Good budgeting is about categorizing expenses.

  • Amassing credit card rewards and points is more important than paying off the balance every month.
  • Investing in individual stocks is the best way, even for financially inexperienced people, to invest.
  • Supporting your adult child financially is a good idea, even if you haven’t saved for retirement.
  • Techniques to curb spending

    Like many coaches and counselors, Lane asks her clients to give up all credit card spending for a set period – in her case, three months.

    “I once had a woman who was $10,000 in credit card debt and was paying a ton of interest say she didn’t want to give up earning her points and that she’d already gotten two free hotel rooms,” Lane said. “I told her, ‘You’re going to pay in interest so much more than those free hotel rooms.’”

    Another technique Lane uses is asking clients to set just one so-called buy day a month: all other days are window shopping, or more likely now, screen shopping.

    “You can shop any day you want, go in person, take pictures, put things on Pinterest,” Lane said. “But there’s only one day a month where you’re actually allowed to make the purchase. If you have anything on the list that you haven’t thought of, then you don’t really want it.”

    See related: How to stop overspending during the pandemic

    Bottom line results

    Lane has worked with clients with credit card debt up to $60,000 and total debt, counting student loans, up to $200,000. Most are in their 30s to early 40s and have $20,000-$30,000 in debt.

    Many can get out of debt in about two years, she said. But these reforming spenders start feeling better about their financial life and life in general much earlier, Lane said.

    “Generally after six weeks, they say a weight was lifted from their shoulders,” she said. “They say, ‘I’m running more. I have a better relationship with my girlfriend.’”

    On average, their first year, clients at The Financial Gym see their credit scores go up more than 100 points, save $5,000 to $10,000, and pay off $5,000 to $10,000 in debt, Todd said.

    How much does financial coaching cost? 

    At The Financial Gym, coaching rates are about $99 a month for individuals, $150 a month for couples and $250 a month for business owners, Todd said.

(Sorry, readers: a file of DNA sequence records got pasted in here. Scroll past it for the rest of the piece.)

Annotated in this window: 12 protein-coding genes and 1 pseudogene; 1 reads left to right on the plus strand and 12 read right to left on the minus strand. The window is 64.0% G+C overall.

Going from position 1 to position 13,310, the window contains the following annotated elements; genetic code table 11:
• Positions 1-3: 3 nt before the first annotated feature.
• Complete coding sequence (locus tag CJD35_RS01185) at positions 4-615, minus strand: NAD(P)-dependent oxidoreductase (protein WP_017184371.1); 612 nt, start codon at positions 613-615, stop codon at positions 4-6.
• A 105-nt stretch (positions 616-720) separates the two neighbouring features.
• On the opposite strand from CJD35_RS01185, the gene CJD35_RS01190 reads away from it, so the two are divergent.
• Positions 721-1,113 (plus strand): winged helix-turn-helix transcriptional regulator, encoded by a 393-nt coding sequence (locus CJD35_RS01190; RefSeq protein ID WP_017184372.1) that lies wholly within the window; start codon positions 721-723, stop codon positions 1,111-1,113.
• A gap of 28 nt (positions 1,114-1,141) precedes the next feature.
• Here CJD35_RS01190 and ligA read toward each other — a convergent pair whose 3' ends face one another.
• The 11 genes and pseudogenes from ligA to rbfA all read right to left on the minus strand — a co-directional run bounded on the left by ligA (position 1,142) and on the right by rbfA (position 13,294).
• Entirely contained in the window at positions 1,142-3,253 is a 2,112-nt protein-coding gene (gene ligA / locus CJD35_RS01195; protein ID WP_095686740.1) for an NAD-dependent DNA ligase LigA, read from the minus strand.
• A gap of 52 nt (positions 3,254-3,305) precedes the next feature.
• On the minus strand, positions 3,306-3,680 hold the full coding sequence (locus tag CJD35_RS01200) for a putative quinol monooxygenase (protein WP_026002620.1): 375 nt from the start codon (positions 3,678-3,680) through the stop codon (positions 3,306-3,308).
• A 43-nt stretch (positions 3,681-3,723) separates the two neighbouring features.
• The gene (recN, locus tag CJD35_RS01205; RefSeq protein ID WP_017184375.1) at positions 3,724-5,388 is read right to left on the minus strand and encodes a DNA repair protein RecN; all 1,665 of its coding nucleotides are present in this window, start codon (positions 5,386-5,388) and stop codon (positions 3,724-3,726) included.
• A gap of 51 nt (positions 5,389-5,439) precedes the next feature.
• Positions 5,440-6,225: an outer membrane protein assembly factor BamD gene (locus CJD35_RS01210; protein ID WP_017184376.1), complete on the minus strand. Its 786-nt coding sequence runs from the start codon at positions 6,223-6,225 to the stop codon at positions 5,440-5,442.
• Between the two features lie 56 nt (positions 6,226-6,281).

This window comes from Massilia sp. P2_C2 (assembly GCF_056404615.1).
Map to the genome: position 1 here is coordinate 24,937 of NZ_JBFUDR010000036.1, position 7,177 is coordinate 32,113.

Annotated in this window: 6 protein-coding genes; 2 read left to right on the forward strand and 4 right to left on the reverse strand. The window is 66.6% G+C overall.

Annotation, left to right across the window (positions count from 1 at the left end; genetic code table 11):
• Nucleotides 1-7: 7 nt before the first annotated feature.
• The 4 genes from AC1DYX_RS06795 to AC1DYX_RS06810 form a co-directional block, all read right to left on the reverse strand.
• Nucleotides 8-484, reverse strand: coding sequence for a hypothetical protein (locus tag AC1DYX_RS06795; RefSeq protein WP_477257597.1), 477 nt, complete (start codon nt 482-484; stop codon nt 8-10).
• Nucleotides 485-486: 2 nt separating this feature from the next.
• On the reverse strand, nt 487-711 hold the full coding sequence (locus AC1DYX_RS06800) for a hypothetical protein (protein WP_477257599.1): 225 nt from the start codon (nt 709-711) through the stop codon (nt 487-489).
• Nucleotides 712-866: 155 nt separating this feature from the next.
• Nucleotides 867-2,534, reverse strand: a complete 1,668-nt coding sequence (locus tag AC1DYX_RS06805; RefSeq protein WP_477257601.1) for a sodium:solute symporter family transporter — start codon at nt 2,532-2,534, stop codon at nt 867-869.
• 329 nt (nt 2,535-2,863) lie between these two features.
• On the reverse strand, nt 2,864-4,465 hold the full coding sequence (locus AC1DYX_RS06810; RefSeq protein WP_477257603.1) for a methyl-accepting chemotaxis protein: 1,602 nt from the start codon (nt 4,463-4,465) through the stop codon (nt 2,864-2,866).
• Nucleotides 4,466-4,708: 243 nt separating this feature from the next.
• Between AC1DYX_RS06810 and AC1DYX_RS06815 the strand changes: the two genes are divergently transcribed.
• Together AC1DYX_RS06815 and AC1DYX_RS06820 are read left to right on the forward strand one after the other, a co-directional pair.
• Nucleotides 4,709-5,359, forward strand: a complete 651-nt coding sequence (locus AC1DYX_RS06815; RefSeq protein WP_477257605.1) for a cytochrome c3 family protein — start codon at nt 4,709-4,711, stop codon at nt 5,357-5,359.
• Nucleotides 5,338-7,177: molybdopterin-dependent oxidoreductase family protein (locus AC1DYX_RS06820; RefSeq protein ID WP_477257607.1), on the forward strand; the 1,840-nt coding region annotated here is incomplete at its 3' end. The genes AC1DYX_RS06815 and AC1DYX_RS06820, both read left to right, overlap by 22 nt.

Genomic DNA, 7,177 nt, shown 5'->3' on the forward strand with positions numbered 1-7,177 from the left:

Fees for accredited coaches and counselors range from $50 to $150 an hour, Wiggins said. Some coaches offer packages or work on a sliding scale based on income, she added.

    See related: What is credit counseling, and how can it help you?

    How to become a financial coach

    To become a counselor accredited through AFCPE, students take one to three years to meet the education requirements and complete the exam, Wiggins said. The most common pathway is self-study with books and materials. This pathway’s cost is $1,455, including a $50 registration fee, $675 for books and materials, and a $730 exam.

    To become a certified financial coach through Sage Financial Solutions, applicants complete three modules, which can be done in as little as six months, at the cost of $1,200 and about 30 hours for the first module, $550 and 15 hours and for the second module and $750 and 22 hours plus 100 experience hours for the third module.

    The Financial Gym prepares its own coaches, which it calls trainers, with a two-week training session, then an interview with several team members, shadowing current trainers, creating mock financial plans and passing an exam with a score of 80 or higher, Todd said.

    Back to lattes and lashes

    Lane’s client still spends $200 every month on false eyelashes, which for her are nonnegotiable. But the client gave up her weekly fresh flowers, cut back on her dog walker and improved her financial picture from overspending her income by $200 a month to saving $1,000 a month, Lane said.